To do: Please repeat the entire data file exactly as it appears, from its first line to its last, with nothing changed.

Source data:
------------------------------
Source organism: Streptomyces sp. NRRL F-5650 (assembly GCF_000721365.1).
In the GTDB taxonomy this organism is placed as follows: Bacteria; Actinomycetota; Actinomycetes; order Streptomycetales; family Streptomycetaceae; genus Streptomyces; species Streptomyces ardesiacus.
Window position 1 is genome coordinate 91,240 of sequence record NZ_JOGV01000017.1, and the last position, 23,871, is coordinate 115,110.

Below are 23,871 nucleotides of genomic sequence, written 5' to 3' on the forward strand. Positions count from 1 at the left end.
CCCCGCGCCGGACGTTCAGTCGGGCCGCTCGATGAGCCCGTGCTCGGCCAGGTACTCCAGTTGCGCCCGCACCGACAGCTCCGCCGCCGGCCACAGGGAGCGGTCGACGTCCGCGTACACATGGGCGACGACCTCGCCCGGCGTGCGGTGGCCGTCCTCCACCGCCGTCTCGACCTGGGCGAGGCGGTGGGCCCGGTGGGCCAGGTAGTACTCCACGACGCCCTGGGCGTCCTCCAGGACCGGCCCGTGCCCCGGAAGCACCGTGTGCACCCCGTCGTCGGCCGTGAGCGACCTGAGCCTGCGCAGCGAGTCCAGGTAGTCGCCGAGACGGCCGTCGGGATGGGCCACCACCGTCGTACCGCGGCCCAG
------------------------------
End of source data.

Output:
Source organism: Streptomyces sp. NRRL F-5650 (assembly GCF_000721365.1).
In the GTDB taxonomy this organism is placed as follows: Bacteria; Actinomycetota; Actinomycetes; order Streptomycetales; family Streptomycetaceae; genus Streptomyces; species Streptomyces ardesiacus.
Window position 1 is genome coordinate 91,240 of sequence record NZ_JOGV01000017.1, and the last position, 23,871, is coordinate 115,110.

Below are 23,871 nucleotides of genomic sequence, written 5' to 3' on the forward strand. Positions count from 1 at the left end.
CCCCGCGCCGGACGTTCAGTCGGGCCGCTCGATGAGCCCGTGCTCGGCCAGGTACTCCAGTTGCGCCCGCACCGACAGCTCCGCCGCCGGCCACAGGGAGCGGTCGACGTCCGCGTACACATGGGCGACGACCTCGCCCGGCGTGCGGTGGCCGTCCTCCACCGCCGTCTCGACCTGGGCGAGGCGGTGGGCCCGGTGGGCCAGGTAGTACTCCACGACGCCCTGGGCGTCCTCCAGGACCGGCCCGTGCCCCGGAAGCACCGTGTGCACCCCGTCGTCGGCCGTGAGCGACCTGAGCCTGCGCAGCGAGTCCAGGTAGTCGCCGAGACGGCCGTCGGGATGGGCCACCACCGTCGTACCGCGGCCCAG